Reims Polar, a new international festival set in Northern France and dedicated to police thrillers, has awarded Wen Shipei’s “Are You Lonesome Tonight?,” Adikhan Yerzhanov’s “Assault” and Lado Kvataniya’s “The Execution.”
The selection of Reims Polar is curated by Bruno Barde, who is also the artistic director of the Deauville American Film Festival.
“Assault,” a dead-pan thriller set fictional village in rural Kazakhstan and revolving around a school hostage situation, won the festival’s Grand Prize Award. Yerzhanov, a prolific Kazakh director, previously directed “The Gentle Indifference of the World” which played at Cannes’ Un Certain Regard in 2018.
The Reims Polar jury prize went to a pair of feature debuts, “Are You Lonesome Tonight?,” a Chinese film which world premiered out of competition at last year’s Cannes, and Russian filmmaker Lado Kvataniya’s “The Execution,” a thriller inspired by the case of an infamous Soviet-era serial killer. The Jokers Films is distributing “The Execution” in France.
“Are You Lonesome Tonight?” follows a young man who believes he has caused a fatal accident and develops an ambiguous relationship with the dead man’s widow. ARP Sélection is handling the French release.
This year’s jury was presided over by Niels Arestrup and comprised of Véronique Cayla, Hélène Fillières, Sébastien Marnier, Géraldine Pailhas and Florent-Emilio Siri.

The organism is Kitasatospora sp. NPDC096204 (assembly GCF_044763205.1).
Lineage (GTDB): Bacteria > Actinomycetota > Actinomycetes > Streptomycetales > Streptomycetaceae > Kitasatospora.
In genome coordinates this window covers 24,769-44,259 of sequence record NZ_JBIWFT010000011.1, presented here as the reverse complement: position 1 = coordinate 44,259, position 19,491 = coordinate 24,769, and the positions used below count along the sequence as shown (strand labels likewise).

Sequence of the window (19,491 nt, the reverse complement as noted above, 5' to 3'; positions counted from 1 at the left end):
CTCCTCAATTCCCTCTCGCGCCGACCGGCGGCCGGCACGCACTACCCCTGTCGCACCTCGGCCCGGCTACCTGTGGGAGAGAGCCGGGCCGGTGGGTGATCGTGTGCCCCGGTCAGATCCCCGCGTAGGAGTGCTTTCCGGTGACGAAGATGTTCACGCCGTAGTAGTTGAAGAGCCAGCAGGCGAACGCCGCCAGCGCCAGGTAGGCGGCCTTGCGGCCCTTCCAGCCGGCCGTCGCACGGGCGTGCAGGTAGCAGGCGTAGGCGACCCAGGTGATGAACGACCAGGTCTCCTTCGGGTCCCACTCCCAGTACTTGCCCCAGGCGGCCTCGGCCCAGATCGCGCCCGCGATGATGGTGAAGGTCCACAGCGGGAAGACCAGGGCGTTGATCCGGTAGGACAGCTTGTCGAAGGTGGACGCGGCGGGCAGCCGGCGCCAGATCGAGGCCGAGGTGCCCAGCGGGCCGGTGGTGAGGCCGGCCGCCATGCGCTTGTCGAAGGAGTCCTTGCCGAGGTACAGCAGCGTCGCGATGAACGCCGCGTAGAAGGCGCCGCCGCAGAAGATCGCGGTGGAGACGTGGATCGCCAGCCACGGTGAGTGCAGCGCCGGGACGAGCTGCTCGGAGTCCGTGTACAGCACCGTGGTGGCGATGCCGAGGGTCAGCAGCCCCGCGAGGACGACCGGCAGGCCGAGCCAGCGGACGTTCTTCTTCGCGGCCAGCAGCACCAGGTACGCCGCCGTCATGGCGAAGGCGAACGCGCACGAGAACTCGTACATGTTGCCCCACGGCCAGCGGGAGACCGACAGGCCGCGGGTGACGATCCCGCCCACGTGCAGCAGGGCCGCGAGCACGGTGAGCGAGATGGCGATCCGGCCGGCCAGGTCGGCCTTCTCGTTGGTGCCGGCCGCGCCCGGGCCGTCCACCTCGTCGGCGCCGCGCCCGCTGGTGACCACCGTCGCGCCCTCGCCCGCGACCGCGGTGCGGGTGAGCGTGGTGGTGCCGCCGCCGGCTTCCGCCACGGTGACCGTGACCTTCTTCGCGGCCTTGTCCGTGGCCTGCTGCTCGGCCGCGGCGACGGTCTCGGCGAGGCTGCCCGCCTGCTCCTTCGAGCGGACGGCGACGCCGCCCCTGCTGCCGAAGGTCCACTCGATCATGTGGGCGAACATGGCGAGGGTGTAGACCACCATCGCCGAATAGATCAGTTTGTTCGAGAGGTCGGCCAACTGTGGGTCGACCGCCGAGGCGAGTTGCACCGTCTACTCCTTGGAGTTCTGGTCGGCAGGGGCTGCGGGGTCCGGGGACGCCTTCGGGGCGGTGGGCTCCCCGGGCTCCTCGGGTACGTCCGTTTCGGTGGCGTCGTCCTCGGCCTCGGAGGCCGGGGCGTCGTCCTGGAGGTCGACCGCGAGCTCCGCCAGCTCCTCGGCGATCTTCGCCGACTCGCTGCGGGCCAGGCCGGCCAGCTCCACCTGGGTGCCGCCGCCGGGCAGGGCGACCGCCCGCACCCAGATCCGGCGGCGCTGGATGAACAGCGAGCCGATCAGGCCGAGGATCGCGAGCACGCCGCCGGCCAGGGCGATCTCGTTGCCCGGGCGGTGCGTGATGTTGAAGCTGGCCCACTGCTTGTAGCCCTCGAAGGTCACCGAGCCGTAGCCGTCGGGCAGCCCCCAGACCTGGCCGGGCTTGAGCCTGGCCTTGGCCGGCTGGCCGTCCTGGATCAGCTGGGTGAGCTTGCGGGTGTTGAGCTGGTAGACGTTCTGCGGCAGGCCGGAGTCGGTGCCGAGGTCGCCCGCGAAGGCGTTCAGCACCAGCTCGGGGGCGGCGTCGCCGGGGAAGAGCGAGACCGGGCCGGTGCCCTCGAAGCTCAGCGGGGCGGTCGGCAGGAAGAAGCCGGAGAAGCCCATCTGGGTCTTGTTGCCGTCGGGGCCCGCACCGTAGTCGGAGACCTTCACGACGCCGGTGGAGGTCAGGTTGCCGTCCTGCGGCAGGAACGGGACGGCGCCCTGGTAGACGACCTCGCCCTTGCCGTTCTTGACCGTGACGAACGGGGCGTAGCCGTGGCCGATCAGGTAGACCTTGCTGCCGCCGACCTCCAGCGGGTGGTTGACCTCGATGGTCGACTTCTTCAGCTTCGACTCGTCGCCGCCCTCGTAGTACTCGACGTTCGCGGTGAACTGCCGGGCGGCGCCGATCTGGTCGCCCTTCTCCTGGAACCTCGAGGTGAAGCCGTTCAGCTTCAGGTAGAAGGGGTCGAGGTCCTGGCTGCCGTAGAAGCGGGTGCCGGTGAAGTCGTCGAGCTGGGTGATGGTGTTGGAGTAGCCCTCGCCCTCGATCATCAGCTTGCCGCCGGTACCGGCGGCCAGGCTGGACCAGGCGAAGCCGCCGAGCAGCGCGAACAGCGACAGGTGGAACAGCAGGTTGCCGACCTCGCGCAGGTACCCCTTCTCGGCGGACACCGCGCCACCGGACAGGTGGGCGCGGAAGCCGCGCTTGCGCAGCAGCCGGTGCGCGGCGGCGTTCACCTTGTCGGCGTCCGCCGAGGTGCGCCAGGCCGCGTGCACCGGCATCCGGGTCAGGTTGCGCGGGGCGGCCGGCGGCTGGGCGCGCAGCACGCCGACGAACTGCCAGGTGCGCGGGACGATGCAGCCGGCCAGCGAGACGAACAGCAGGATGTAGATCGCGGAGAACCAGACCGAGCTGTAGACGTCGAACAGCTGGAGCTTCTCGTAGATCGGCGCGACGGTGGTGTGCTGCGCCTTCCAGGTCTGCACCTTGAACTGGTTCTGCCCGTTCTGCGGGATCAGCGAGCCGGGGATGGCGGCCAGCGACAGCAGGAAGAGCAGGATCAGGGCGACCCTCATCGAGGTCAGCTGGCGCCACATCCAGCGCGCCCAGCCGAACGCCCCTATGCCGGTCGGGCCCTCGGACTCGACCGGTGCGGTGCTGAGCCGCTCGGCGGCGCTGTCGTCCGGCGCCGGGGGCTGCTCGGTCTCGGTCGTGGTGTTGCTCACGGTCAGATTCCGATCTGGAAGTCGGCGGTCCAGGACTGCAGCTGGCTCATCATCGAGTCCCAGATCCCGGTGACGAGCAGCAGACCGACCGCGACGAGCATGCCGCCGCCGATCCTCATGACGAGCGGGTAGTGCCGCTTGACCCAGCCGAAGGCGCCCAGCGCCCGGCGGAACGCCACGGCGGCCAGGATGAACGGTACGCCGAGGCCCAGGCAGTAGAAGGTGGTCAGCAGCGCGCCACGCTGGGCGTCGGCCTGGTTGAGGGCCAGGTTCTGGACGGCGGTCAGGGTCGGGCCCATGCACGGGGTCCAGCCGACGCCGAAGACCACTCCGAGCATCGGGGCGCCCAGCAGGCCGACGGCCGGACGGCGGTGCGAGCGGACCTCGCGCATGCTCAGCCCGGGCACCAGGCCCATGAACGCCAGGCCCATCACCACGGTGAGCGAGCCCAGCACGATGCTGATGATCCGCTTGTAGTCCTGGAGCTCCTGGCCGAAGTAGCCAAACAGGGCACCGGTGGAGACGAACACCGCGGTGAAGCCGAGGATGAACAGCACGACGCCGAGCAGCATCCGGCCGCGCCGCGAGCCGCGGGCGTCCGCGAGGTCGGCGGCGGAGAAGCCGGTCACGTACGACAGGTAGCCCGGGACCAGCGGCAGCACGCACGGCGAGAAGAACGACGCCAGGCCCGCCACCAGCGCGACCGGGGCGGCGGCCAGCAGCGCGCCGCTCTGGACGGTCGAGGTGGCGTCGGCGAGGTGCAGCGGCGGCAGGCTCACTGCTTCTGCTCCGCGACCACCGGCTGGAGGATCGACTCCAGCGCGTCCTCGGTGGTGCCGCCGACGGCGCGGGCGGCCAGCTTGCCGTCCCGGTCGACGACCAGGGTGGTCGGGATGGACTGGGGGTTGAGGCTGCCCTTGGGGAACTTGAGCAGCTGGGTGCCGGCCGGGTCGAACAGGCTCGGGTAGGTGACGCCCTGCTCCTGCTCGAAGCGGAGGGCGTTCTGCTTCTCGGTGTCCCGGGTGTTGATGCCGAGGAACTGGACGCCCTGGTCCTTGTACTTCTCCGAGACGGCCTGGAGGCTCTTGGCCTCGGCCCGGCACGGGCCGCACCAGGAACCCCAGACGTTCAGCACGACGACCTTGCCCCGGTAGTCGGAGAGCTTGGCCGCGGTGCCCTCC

The Audience Award went to Lithuanian filmmaker Emilis Velyvis’s “The Generation of Evil.” The movie follows Gintas, a retiring chief of police in an idyllic provincial town whose perfect life unravels after he announces his candidacy for the post of the town’s mayor. Velyvis’s credits include “Zero 3” which won several prizes at the Lithuanian Film Awards.
The Sang Neuf jury, meanwhile, was presided over by Marie Drucker and comprised of Santiago Amigorena, Abdel Raouf Dafri and Audrey Gloaguen. Guatemalan helmer Justin Lerner’s “Cadejo Blanco” won the Sang Neuf Award, while Zhang Ji’s romantic policier “Fire on the Plain” picked up the the Sang Neuf youth prize of the Northeast Region. The movie marks the directorial debut of Zhang, who is also a cinematographer.
The festival also paid tribute to several high-profile actors, directors and producers, including Martin Campbell, the New Zealand-born helmer who’s best known for revamping the James Bond franchise with “GoldenEye” and “Casino Royale;” as well as Walter Hill, whose career spans more than 40 years and includes “The Long Riders,” “48 Hrs.” and the Primetime Emmy-winning mini-series “Broken Trail;” and Vincent Lindon, the beloved and multi-faceted French actor of Julia Ducournau’s Palme d’Or winning “Titane,” Claire Denis “Both Sides of the Blade” which won the Silver Bear in Berlin, as well as Stephane Brizé’s “The Measure of a Man” for which Lindon won the best actor prize at Cannes. Denis was on hand in Reims, along with Veronique Cayla, to hand out the honorary award to Lindon, whom she directed in three films.
Appeared on stage both emotional and solemn, Lindon hinted to the current political turmoil and read the lyrical and eerily timely speech that Albert Camus made when he received the Nobel Prize in 1957. He also said “culture is the only thing that will survive through the end of time and the only thing that keeps us going, besides the love of our close ones.”
Last year’s inaugural edition of Reims Polar took place online and gave its big award to Saeed Roustayi’s “Just 6.5.”